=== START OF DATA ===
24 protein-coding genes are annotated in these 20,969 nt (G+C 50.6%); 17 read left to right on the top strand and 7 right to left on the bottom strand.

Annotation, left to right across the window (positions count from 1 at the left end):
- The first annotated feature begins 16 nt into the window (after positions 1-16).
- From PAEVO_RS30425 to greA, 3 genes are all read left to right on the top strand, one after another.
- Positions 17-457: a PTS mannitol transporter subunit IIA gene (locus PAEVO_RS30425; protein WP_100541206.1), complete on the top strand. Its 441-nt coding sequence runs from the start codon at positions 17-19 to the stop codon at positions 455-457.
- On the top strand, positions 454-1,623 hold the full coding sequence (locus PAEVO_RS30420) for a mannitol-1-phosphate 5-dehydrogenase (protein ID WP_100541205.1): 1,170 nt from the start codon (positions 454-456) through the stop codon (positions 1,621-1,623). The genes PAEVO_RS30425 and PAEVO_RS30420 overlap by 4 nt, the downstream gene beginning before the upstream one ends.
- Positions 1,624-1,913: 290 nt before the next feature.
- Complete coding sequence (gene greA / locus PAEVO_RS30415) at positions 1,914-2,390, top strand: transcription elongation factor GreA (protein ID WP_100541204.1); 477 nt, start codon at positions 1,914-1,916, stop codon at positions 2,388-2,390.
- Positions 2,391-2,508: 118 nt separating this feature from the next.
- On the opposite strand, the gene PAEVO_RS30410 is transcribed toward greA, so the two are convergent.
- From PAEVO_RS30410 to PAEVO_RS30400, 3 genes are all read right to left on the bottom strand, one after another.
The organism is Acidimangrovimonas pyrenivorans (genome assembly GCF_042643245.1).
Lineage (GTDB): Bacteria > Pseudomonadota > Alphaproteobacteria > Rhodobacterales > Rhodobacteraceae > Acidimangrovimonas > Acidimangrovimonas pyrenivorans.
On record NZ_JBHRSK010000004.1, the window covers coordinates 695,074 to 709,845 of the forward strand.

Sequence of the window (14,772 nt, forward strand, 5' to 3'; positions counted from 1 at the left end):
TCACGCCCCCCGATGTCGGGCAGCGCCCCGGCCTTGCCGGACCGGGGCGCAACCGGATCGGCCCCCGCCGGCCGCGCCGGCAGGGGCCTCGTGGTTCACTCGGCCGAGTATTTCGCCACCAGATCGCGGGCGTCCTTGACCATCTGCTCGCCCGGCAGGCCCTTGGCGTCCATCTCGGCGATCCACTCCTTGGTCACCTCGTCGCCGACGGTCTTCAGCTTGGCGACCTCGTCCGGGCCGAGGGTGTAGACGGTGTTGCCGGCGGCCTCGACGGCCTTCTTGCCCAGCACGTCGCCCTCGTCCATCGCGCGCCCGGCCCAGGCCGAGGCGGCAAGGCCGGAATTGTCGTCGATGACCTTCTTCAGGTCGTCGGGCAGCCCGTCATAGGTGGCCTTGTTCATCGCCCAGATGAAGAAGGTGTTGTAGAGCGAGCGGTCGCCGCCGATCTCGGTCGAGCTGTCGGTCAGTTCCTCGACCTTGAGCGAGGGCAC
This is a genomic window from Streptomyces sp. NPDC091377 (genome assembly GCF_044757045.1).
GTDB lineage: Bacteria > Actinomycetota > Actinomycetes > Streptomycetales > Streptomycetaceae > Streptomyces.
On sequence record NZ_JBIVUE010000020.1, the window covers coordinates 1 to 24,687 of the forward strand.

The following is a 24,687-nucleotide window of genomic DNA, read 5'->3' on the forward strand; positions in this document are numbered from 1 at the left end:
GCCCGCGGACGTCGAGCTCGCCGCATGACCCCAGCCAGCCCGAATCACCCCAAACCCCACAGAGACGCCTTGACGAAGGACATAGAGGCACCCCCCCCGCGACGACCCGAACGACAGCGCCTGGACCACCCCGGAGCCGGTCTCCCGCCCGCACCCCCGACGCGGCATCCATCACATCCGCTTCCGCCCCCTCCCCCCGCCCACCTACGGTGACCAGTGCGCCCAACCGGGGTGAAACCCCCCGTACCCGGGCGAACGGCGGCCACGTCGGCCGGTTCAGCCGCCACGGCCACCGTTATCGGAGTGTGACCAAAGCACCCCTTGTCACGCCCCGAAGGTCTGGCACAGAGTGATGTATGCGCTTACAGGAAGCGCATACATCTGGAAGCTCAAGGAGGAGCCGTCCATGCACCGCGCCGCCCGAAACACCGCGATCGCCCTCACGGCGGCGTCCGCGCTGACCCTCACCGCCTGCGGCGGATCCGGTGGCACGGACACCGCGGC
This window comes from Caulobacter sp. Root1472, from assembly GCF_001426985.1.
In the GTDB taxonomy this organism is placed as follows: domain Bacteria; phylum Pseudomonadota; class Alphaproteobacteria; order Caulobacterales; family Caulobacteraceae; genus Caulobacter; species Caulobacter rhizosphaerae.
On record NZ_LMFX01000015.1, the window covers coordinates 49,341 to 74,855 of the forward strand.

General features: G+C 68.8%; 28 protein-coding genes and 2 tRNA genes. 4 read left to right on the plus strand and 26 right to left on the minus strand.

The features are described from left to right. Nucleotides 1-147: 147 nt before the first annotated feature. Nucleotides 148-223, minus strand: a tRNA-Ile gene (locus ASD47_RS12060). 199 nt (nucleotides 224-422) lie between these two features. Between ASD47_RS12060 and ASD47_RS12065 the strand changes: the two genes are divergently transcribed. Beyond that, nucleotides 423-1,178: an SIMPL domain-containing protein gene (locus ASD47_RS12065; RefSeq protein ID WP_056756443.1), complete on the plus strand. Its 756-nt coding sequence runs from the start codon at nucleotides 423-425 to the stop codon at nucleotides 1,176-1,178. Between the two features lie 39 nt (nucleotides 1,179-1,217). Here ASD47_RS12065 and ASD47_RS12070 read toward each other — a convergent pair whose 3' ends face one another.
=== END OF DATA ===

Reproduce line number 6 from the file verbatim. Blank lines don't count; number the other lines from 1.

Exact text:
- On the top strand, positions 454-1,623 hold the full coding sequence (locus PAEVO_RS30420) for a mannitol-1-phosphate 5-dehydrogenase (protein ID WP_100541205.1): 1,170 nt from the start codon (positions 454-456) through the stop codon (positions 1,621-1,623). The genes PAEVO_RS30425 and PAEVO_RS30420 overlap by 4 nt, the downstream gene beginning before the upstream one ends.